Thursday, December 28, 2006

(This is our 2nd try at this post, the 1st got deleted... the joys of international internetting...)

We last left you in Kodaikanal, though we said that we were probably going to stay there for another night, while we actually ended up leaving the next afternoon, because we were able to find a very cheap taxi ride down the mountain. While slightly more costly than the bus, our 250 rupee taxi ride took at least 2 hours less, was much more comfortable, and didn't involve constant stopping for more passengers, so the additional 75 rupees or so was definitely well spent! Our ultimate goal from Kodai was the hill station town of Ooty, but we first had to go to Coimbatore, an industrial stopping point where we could catch a mountain-bound bus, and then we were aiming to take an old-fashioned steam-engine train from the town of Mettupalayam (at the base of the Nilgiri Mountain range) all the way up to Ooty.
So after around a four hour taxi ride, mostly a steep winding descent, during which we got to see many amazing views, including a waterfall panorama at one point, though the curves were so exciting for Liz that her motion-sickness took over (for the 2nd time) and we had to pull over for a puke break! The Indians all had a good laugh about that, and soon enough we ended up in Coimbatore, though unfortunately we were dropped off on the far side of town, meaning that we had to ride a very cramped city bus across town to the bus station we needed to go to Mettupalayam. Cramped doesn't quite describe it, as this was without a doubt our worst Indian bus experience yet, as it was hot, humid, sweaty, smelly, and of course we were carrying all of our possessions on our back, while jammed from every side by an ever-increasing number of Indian bus-riders. When buses here start to fill up, you constantly think that no more people could possibly fit on board, and then at the next stop another 10 people get on board, while none get off! But of course we made it, and dirty, polluted city air had never tasted so fresh, and while our next bus to Mettupalayam was also packed, the fact that we at least had seats made it quite tolerable, though the utter lack of legroom meant that the 45-minute ride simply couldn't pass fast enough.
The steam-engine train runs up the mountain once a day, in the off-season (which it thankfully is), at 7:10 from Mettupalayam, and it takes around 6 hours to climb up the mountain, though the distance is only 36 km, but the ascent is so steep, a 1:12 grade incline at certain points, which is why the specially-designed old-fashioned train is still in existence, since replacing the track is clearly far too costly. However, upon our arrival, we quickly learned that our plans had to change, since the train was not running currently, due to landslides which had wiped out the track quite severely, such that the train wouldn't be running until around January 15. So after a quick "team meeting" we decided we might as well head to Ooty, because although the train might be running part of the line (from Coonoor to Ooty), we couldn't get a clear answer from anyone and would rather end up at our ultimate destination than stuck somewhere in the middle. After a quick, and fortunately amazingly delicious dinner, we then got to endure several hours of the biggest run-around imaginable, as no one, fellow travelers and bus station employees alike, could determine when or where the next bus for Ooty would be appearing. After well over an hour one did show up, but was conveniently full (or at least full for us foreigners, since we have never seen an Indian not get on board a bus, regardless of how full it may be), and so after waiting so long that Anderson started playing football in the parking lot - which turned out to be hilarious as a rather-untalented Indian man tried to play for a while, sending the ball all over the place, amidst the cows, goats, dogs, and even the one she-donkey that was there. Around 10 pm, a woman and her son who were also waiting to go to Ooty, where they live, rushed over to us and said that there was a microbus heading to Coonoor that we could take, for 50 rupees each, that was leaving soon and filling fast, so we rushed over and grabbed seats on the packed bus, which was partially our fault since our huge bags consumed much of the aisle, but there really wasn't anywhere else for them to go. The two-hour mountain ride passed quickly, as nighttime means the roads are far less busy, though at the price of absolutely no scenery, but since this was our 3rd mountain ascent we didn't feel like we were missing out on too much.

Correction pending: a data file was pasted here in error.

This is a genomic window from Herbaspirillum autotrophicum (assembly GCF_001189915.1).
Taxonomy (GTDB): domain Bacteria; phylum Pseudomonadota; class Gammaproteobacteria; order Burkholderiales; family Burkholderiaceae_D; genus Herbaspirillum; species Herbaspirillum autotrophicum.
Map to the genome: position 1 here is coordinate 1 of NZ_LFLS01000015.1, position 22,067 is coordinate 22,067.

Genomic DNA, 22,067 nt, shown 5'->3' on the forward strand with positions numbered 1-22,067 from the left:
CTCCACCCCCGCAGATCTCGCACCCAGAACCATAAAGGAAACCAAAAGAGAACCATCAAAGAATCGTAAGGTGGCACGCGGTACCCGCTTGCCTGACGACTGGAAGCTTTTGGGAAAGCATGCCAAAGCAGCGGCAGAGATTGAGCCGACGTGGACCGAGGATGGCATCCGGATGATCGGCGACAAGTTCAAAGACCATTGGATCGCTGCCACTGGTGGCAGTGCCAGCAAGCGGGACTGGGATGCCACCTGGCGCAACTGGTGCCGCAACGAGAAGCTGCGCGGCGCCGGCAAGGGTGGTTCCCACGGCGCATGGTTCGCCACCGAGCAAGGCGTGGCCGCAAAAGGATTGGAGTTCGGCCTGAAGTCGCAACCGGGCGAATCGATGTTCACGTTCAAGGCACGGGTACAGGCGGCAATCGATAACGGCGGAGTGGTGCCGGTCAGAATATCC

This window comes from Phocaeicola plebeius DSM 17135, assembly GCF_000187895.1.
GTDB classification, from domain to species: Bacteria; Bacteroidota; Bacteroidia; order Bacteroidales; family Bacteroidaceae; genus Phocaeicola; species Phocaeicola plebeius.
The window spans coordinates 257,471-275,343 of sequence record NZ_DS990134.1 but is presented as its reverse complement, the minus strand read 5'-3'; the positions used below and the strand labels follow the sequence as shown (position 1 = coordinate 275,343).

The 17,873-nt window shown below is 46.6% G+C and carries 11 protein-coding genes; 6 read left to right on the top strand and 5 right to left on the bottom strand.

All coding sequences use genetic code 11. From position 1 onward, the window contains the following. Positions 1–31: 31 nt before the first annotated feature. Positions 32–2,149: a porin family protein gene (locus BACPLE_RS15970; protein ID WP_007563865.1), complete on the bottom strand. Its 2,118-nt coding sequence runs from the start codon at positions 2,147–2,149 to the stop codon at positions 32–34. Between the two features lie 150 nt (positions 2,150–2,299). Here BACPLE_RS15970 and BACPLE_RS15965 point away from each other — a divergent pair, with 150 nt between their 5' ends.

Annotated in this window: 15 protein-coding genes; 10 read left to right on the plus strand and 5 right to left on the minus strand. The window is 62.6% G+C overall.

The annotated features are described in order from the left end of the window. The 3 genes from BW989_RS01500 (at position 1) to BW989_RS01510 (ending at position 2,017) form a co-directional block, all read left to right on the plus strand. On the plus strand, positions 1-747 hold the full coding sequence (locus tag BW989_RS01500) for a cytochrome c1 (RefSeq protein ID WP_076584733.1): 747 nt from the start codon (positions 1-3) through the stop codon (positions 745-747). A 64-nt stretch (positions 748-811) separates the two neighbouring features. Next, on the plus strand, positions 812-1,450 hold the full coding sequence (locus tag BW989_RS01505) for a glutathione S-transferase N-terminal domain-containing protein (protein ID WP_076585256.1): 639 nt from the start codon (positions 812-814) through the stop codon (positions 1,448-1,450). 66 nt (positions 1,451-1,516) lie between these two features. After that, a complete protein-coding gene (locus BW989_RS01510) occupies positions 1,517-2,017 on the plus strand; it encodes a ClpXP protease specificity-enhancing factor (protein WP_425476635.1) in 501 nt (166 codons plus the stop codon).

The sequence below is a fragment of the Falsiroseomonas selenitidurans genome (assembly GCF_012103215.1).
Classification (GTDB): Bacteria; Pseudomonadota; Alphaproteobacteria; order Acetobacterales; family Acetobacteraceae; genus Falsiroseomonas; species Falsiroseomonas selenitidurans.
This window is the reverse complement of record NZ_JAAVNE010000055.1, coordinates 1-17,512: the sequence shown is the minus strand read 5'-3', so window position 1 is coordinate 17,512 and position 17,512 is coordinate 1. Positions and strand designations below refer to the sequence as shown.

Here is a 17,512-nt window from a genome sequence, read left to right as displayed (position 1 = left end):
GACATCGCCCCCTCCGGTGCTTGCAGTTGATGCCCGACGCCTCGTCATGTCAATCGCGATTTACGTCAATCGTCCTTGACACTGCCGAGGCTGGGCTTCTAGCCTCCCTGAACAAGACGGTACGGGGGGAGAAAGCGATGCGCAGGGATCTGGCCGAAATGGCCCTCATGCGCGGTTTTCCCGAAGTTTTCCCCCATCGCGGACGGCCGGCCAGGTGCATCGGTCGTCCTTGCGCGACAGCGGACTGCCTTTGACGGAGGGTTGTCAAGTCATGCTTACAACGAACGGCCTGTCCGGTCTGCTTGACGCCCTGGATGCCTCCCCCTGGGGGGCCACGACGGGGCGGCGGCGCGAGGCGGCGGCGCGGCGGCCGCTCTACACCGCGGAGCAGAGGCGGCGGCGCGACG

We arrived in Coonoor then after midnight, and by the time we got our packs off the bus the Indians from Ooty had disappeared, so our hopes of ride-sharing the last 30 minutes up the mountain were quickly dashed, and after attempting to find an affordable ride (an impossibility at such a late hour), we started to wander around looking for a hotel. Conveniently all were locked up, and the one that a few guys hanging out in the street knew about was around 2 km up the mountain, so given our utter lack of options we decided to sleep in the train station, in the "Resting Room." That means we slept in large chairs, with our bags chained to the legs, though we did manage to get some semblance of sleep, particularly after our ear plugs defined the chorus of barking dogs that all seemed to be residing just outside the window. We still weren't sure if there would be a train in the morning to Ooty, but buses started around 6 am or so, so we figured whenever we awoke transportation would be available, regardless of what form it took.